For all the hype it’s getting including the six Emmy awards last Sunday and an estimated 1.7 million viewers, the Showtime TV series “Homeland” falls short when it comes to portraying Arabs by enforcing negative stereotypes about the culture.
The show, based on an Israeli series Hatufim, is about a U.S. Marine Sargent Nicholas Brody (played by Damian Lewis) who comes home conflicted after eight years in Iraq where he was held captive by al-Qaeda and is now suspected by CIA agent Carrie Mathison (played by Claire Daines) to be involved with the enemy. While Danes’ performance has deservedly earned her an Emmy, the show itself reveals troubling trends in the depiction of Arabs and Muslims.
Except for Brody, who secretly converted to Islam, Arabs and Muslims on the show are typecast as either naive fatalists or villains. In episode 9 titled “Crossfire”, we meet Mansour al-Zahrani (played by Ramsey Fargallah), a middle-aged Saudi diplomat serving in Washington, who as it turns out is involved with al-Qaeda. Zahrani is interrogated by Carrie who blackmails him with photos of homosexual acts. Assuming he is polygamous, Carrie threatens if Zahrani doesn’t cooperate, she will reveal the photos to his “wives” or deport his daughter Janine “back to Saudi Arabia where she can get fat and wear a burqa for the rest of her miserable life.”
In real life, things look different for Arab diplomats. Last Fall, the Saudi Ambassador to the U.S., Adel Jubeir, was a target of terrorism in an attempt foiled by the FBI. Neither Jubeir nor the diplomatic corp at the Saudi embassy is polygamous. Also, “growing fat” is more likely to happen in the U.S. and not in Saudi Arabia, which according to Forbes Obesity rankings is number 29 in the world, way after the U.S. (number 9). Nevertheless, none of this seems to have mattered in awarding the show writers, Alex Gansa, Howard Gordon and Gideon Raff, the “Outstanding Writing” Emmy.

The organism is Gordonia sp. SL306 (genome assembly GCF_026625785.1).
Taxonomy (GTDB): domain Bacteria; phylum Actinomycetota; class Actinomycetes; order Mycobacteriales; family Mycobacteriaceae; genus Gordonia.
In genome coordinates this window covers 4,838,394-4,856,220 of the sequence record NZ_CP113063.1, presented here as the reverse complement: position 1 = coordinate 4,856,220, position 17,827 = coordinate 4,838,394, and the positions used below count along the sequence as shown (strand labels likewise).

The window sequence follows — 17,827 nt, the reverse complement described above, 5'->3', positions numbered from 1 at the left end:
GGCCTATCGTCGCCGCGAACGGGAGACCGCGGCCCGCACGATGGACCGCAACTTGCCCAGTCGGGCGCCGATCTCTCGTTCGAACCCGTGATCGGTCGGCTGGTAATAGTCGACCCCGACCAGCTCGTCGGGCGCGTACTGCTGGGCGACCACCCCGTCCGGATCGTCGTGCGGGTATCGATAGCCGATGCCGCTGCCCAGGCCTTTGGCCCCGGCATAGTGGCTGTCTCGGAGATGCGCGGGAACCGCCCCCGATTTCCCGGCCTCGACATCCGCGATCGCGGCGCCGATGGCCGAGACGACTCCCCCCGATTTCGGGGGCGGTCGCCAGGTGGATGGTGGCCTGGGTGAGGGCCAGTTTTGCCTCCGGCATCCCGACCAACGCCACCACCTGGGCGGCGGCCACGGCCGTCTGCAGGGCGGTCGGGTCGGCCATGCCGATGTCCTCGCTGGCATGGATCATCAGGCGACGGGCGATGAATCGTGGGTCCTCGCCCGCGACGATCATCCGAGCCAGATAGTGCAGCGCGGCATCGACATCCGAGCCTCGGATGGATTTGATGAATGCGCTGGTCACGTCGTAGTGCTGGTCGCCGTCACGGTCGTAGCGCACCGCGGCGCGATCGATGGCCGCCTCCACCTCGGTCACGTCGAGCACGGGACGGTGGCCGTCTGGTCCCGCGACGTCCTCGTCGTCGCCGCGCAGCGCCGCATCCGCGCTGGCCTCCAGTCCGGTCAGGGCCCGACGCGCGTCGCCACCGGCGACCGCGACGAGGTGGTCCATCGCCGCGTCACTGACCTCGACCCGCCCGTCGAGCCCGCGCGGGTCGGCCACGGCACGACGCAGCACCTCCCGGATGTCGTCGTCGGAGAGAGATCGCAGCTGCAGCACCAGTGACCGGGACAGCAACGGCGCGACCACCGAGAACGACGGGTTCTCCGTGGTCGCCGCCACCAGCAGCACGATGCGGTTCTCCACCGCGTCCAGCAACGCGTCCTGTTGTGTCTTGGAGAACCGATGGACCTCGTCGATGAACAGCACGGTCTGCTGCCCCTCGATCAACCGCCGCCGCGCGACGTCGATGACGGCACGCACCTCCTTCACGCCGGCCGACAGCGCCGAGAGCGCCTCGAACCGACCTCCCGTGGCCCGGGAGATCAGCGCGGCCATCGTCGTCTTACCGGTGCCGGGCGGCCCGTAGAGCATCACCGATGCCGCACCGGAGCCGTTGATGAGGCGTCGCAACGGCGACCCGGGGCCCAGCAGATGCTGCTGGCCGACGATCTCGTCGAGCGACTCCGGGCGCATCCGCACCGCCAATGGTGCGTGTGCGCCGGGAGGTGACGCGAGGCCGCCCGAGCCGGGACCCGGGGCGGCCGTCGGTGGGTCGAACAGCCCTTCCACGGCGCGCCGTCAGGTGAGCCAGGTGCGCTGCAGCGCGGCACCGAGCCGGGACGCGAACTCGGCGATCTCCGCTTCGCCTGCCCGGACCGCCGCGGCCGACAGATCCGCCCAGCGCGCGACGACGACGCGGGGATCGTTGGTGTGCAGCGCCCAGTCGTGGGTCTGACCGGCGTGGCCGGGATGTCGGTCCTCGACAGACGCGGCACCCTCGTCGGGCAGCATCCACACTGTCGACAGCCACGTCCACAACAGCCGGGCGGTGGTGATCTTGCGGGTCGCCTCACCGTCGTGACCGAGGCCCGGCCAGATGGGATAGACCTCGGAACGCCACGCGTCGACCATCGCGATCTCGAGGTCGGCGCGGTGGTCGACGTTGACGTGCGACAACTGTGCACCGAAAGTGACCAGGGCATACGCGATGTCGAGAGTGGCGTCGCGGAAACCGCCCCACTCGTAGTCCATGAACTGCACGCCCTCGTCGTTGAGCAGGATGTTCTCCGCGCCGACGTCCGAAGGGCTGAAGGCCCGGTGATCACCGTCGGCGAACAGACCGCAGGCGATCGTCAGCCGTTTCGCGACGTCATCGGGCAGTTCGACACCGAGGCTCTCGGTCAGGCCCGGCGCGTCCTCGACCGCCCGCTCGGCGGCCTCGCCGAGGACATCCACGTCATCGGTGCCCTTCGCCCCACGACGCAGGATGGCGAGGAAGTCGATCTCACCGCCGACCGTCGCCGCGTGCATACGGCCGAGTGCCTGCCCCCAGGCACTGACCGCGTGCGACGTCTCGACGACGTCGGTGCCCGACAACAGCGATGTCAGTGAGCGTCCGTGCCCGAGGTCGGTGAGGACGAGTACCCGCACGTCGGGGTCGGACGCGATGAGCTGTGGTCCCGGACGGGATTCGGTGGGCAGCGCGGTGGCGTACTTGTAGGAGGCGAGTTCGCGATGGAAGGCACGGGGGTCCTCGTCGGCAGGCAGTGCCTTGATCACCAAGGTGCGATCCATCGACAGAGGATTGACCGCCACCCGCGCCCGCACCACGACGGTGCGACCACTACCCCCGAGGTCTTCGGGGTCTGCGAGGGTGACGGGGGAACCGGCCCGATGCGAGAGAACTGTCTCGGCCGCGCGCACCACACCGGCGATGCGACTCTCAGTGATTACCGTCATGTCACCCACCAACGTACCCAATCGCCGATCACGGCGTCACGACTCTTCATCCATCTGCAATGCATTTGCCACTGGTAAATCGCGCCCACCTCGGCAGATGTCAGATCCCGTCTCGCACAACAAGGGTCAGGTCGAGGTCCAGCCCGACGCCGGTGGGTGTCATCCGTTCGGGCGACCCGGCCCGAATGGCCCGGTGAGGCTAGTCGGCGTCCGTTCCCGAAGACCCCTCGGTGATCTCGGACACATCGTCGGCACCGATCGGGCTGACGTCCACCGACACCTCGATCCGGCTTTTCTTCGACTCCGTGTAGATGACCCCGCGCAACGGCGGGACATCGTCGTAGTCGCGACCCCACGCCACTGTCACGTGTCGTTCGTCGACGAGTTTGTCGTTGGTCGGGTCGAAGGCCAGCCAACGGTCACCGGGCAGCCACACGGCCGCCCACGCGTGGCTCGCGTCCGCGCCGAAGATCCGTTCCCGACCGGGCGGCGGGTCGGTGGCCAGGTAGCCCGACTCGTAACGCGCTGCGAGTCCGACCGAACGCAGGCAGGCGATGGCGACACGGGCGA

More bizarre than the Saudi diplomat role is the depiction of Arabs in their own homeland. Later in the season we get to meet Brody’s kidnapper, al-Qaeda leader Abu Nazir (played by Navid Negahban) and his son Issa (played by Rohand Chand). Not much happens in Abu Nazir’s house in Iraq other than praying, reading the Quran, and the occasional drone attack that as we find out later is the event that solidifies Brody’s convictions.
There is plenty of anticipation for Homeland’s second season premiering this Sunday on Showtime. Much like the fascination audiences have with fantasy dramas like HBO’s “Game of Thrones”, Homeland promises to please with more “exotic” locales that attempt to replicate far away, distant Arab lands of intrigue. When the Television Critics Association asked why Executive Producer Howard Gordon chose to film scenes in Tel Aviv as a substitute for Beirut, he said [Tel Aviv] is “a remarkable proxy for Beirut because when you think about it, it’s only a couple hundred miles away.” Indeed, seeing Beirut from your backyard may be almost as good a proxy for authenticity as seeing Russia from your backyard is a proxy for foreign policy experience.
The writer is the Washington Correspondent for al-Hayat Newspaper, an International Arabic Daily based in London. Twitter: @Joyce_Karam